Carbonate percentage and burial flux data for the 1.2-0.6 Ma interval at Ceara Rise Sites 925, 928, and 929 indicate coherent, in-phase variations in carbonate burial, global ice volume (benthic ) and Atlantic deep circulation (benthic ). A time-dependent calcite dissolution model is used to explore the sedimentary signatures of this and other processes. The data and model results are best reconciled if the strong 100-k.y. and 41-k.y. Atlantic carbonate cycles are interpreted in terms of rapid dissolution response signatures related to reduced glacial North Atlantic Deep Water production and associated northward incursion of corrosive Antarctic Bottom Water.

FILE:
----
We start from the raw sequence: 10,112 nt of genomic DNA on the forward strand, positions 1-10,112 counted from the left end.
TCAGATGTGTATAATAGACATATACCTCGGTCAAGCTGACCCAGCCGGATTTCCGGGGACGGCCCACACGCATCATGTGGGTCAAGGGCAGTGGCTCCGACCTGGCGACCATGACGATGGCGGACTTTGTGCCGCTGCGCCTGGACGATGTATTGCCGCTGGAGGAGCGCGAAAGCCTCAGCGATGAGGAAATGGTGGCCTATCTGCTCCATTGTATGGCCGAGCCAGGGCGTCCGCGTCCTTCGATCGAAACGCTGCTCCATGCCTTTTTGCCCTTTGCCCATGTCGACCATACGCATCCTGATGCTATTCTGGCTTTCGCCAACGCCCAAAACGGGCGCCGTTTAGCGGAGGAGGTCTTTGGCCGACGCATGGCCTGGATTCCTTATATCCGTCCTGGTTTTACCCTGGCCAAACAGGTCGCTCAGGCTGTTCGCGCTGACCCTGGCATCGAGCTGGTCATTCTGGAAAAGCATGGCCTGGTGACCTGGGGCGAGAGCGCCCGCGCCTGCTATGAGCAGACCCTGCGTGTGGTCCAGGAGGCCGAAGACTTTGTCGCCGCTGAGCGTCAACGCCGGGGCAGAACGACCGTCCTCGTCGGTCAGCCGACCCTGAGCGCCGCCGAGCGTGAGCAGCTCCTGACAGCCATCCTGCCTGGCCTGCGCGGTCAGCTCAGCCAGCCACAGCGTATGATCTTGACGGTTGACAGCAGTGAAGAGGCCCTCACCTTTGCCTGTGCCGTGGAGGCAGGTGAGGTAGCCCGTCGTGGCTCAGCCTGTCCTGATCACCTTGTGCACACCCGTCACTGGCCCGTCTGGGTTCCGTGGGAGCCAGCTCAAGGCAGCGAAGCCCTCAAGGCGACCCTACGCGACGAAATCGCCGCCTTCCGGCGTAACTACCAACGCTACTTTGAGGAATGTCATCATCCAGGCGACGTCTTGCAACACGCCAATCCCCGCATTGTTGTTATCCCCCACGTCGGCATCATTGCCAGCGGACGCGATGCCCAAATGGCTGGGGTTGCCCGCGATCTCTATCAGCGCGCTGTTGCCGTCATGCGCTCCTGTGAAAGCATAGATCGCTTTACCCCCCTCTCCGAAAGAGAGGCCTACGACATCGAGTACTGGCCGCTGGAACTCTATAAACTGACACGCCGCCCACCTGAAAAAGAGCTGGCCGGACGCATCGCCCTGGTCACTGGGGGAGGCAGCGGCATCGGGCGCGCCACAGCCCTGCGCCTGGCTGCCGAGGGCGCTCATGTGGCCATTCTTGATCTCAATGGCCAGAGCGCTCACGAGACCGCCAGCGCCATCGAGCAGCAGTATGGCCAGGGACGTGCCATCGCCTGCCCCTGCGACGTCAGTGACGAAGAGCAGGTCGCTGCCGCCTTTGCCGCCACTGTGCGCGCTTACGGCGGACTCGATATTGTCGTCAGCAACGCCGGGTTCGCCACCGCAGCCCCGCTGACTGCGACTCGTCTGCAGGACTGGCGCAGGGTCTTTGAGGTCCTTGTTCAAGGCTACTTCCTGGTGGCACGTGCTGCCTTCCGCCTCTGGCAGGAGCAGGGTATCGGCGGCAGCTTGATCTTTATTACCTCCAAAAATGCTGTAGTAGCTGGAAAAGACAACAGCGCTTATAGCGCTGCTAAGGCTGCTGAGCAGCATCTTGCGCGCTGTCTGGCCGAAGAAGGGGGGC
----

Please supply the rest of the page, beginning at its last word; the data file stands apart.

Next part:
Whereas these Atlantic sediments exhibit in-phase covariation between carbonate burial and deep circulation, Pacific and Indian Ocean carbonate records significantly lag glacial ice volume. Carbonate burial outside the Atlantic basin during glacial intervals is interpreted to be related to enhanced preservation resulting from the temporary increase in mean ocean alkalinity levels (due to Atlantic carbonate dissolution) and the associated 5- to 10-k.y. carbonate ion response time. Based on these results, deep Atlantic circulation changes appear to be the dominant process responsible for the observed Pacific and Indian Ocean glacial-interglacial carbonate deposition patterns.
1Shackleton, N.J., Curry, W.B., Richter, C., and Bralower, T.J. (Eds.), 1997. Proc. ODP, Sci. Results, 154: College Station, TX (Ocean Drilling Program).
2Lamont-Doherty Earth Observatory, Palisades, NY 10964 U.S.A.
3The University of Chicago, Chicago, IL 60637, U.S.A.
4Pomona College, Claremont, CA 91711-6339, U.S.A.